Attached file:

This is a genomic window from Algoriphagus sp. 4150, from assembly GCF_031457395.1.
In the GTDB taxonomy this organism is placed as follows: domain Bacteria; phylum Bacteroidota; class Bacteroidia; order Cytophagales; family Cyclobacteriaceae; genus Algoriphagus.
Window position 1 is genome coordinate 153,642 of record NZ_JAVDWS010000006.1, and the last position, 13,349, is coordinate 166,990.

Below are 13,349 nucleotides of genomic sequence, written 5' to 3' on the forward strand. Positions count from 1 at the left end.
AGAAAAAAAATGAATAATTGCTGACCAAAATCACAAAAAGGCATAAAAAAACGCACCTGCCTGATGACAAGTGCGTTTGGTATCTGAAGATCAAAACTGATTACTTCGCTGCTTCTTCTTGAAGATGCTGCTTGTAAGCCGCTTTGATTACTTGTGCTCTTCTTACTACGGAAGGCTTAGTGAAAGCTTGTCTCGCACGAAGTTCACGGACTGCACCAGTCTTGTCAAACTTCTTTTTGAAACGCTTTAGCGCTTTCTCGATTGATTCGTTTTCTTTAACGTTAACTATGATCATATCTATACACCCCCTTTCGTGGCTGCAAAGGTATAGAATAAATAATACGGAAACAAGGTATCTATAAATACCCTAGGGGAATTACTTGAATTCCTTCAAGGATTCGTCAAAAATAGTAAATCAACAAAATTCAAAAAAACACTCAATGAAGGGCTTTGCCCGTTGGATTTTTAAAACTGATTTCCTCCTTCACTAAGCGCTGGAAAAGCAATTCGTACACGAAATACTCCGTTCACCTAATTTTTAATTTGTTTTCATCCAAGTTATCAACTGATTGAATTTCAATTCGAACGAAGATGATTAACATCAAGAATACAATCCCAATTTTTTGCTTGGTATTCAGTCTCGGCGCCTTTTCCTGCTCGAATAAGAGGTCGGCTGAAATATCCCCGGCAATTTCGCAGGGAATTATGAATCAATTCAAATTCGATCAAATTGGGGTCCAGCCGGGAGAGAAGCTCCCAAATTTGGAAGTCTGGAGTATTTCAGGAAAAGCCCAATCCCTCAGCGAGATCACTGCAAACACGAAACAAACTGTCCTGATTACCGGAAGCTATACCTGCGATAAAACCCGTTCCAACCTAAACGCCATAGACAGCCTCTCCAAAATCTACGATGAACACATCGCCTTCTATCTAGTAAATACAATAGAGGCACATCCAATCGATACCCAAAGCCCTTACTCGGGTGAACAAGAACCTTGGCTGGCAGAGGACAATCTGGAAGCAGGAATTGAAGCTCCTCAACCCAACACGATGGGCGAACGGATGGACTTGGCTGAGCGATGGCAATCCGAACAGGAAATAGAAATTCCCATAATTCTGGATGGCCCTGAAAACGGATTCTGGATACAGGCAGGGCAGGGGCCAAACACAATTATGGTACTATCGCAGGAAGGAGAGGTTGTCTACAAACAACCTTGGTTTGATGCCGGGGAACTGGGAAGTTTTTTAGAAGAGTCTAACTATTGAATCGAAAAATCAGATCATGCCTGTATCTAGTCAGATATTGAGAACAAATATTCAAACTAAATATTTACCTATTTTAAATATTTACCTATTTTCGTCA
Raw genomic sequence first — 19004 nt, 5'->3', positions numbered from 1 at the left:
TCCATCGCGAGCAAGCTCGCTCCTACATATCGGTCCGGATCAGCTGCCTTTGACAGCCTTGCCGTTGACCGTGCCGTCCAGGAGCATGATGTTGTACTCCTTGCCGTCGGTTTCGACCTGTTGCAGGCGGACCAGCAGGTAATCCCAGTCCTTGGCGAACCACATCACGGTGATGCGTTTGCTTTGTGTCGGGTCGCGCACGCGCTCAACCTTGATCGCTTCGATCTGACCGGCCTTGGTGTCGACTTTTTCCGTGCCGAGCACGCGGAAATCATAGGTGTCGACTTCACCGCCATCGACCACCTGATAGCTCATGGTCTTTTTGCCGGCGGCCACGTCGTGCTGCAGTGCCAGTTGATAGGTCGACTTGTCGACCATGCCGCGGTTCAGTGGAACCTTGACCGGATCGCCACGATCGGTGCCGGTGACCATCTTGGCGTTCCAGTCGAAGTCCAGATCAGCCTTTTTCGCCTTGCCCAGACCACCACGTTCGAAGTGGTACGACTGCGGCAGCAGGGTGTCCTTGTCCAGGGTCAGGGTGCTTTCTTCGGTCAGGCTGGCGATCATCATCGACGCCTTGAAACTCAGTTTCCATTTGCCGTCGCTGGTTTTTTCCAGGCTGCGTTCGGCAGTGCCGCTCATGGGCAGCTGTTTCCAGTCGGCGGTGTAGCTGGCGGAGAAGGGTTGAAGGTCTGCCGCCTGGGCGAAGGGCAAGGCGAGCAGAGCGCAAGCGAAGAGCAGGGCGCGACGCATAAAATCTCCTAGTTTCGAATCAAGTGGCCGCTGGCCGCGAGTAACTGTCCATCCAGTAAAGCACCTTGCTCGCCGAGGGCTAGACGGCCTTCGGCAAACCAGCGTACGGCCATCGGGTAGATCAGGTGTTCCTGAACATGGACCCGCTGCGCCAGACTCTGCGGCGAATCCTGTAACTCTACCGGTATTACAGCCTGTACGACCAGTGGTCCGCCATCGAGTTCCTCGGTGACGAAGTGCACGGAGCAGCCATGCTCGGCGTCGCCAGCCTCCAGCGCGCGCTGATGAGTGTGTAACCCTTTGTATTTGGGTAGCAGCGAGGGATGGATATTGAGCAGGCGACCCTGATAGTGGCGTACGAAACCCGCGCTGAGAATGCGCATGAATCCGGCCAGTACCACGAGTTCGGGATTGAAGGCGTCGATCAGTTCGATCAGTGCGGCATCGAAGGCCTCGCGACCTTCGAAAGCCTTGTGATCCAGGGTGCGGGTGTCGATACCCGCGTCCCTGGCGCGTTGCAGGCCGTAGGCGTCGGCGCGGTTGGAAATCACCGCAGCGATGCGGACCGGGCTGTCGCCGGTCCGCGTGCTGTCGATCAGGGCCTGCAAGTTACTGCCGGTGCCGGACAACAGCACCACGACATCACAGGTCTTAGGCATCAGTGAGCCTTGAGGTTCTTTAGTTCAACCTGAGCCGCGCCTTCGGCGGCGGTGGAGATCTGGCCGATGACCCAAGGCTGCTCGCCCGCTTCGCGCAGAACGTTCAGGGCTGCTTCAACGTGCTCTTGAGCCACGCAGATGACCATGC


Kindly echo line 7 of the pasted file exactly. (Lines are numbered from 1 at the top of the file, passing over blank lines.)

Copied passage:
TCCATCGCGAGCAAGCTCGCTCCTACATATCGGTCCGGATCAGCTGCCTTTGACAGCCTTGCCGTTGACCGTGCCGTCCAGGAGCATGATGTTGTACTCCTTGCCGTCGGTTTCGACCTGTTGCAGGCGGACCAGCAGGTAATCCCAGTCCTTGGCGAACCACATCACGGTGATGCGTTTGCTTTGTGTCGGGTCGCGCACGCGCTCAACCTTGATCGCTTCGATCTGACCGGCCTTGGTGTCGACTTTTTCCGTGCCGAGCACGCGGAAATCATAGGTGTCGACTTCACCGCCATCGACCACCTGATAGCTCATGGTCTTTTTGCCGGCGGCCACGTCGTGCTGCAGTGCCAGTTGATAGGTCGACTTGTCGACCATGCCGCGGTTCAGTGGAACCTTGACCGGATCGCCACGATCGGTGCCGGTGACCATCTTGGCGTTCCAGTCGAAGTCCAGATCAGCCTTTTTCGCCTTGCCCAGACCACCACGTTCGAAGTGGTACGACTGCGGCAGCAGGGTGTCCTTGTCCAGGGTCAGGGTGCTTTCTTCGGTCAGGCTGGCGATCATCATCGACGCCTTGAAACTCAGTTTCCATTTGCCGTCGCTGGTTTTTTCCAGGCTGCGTTCGGCAGTGCCGCTCATGGGCAGCTGTTTCCAGTCGGCGGTGTAGCTGGCGGAGAAGGGTTGAAGGTCTGCCGCCTGGGCGAAGGGCAAGGCGAGCAGAGCGCAAGCGAAGAGCAGGGCGCGACGCATAAAATCTCCTAGTTTCGAATCAAGTGGCCGCTGGCCGCGAGTAACTGTCCATCCAGTAAAGCACCTTGCTCGCCGAGGGCTAGACGGCCTTCGGCAAACCAGCGTACGGCCATCGGGTAGATCAGGTGTTCCTGAACATGGACCCGCTGCGCCAGACTCTGCGGCGAATCCTGTAACTCTACCGGTATTACAGCCTGTACGACCAGTGGTCCGCCATCGAGTTCCTCGGTGACGAAGTGCACGGAGCAGCCATGCTCGGCGTCGCCAGCCTCCAGCGCGCGCTGATGAGTGTGTAACCCTTTGTATTTGGGTAGCAGCGAGGGATGGATATTGAGCAGGCGACCCTGATAGTGGCGTACGAAACCCGCGCTGAGAATGCGCATGAATCCGGCCAGTACCACGAGTTCGGGATTGAAGGCGTCGATCAGTTCGATCAGTGCGGCATCGAAGGCCTCGCGACCTTCGAAAGCCTTGTGATCCAGGGTGCGGGTGTCGATACCCGCGTCCCTGGCGCGTTGCAGGCCGTAGGCGTCGGCGCGGTTGGAAATCACCGCAGCGATGCGGACCGGGCTGTCGCCGGTCCGCGTGCTGTCGATCAGGGCCTGCAAGTTACTGCCGGTGCCGGACAACAGCACCACGACATCACAGGTCTTAGGCATCAGTGAGCCTTGAGGTTCTTTAGTTCAACCTGAGCCGCGCCTTCGGCGGCGGTGGAGATCTGGCCGATGACCCAAGGCTGCTCGCCCGCTTCGCGCAGAACGTTCAGGGCTGCTTCAACGTGCTCTTGAGCCACGCAGATGACCATGC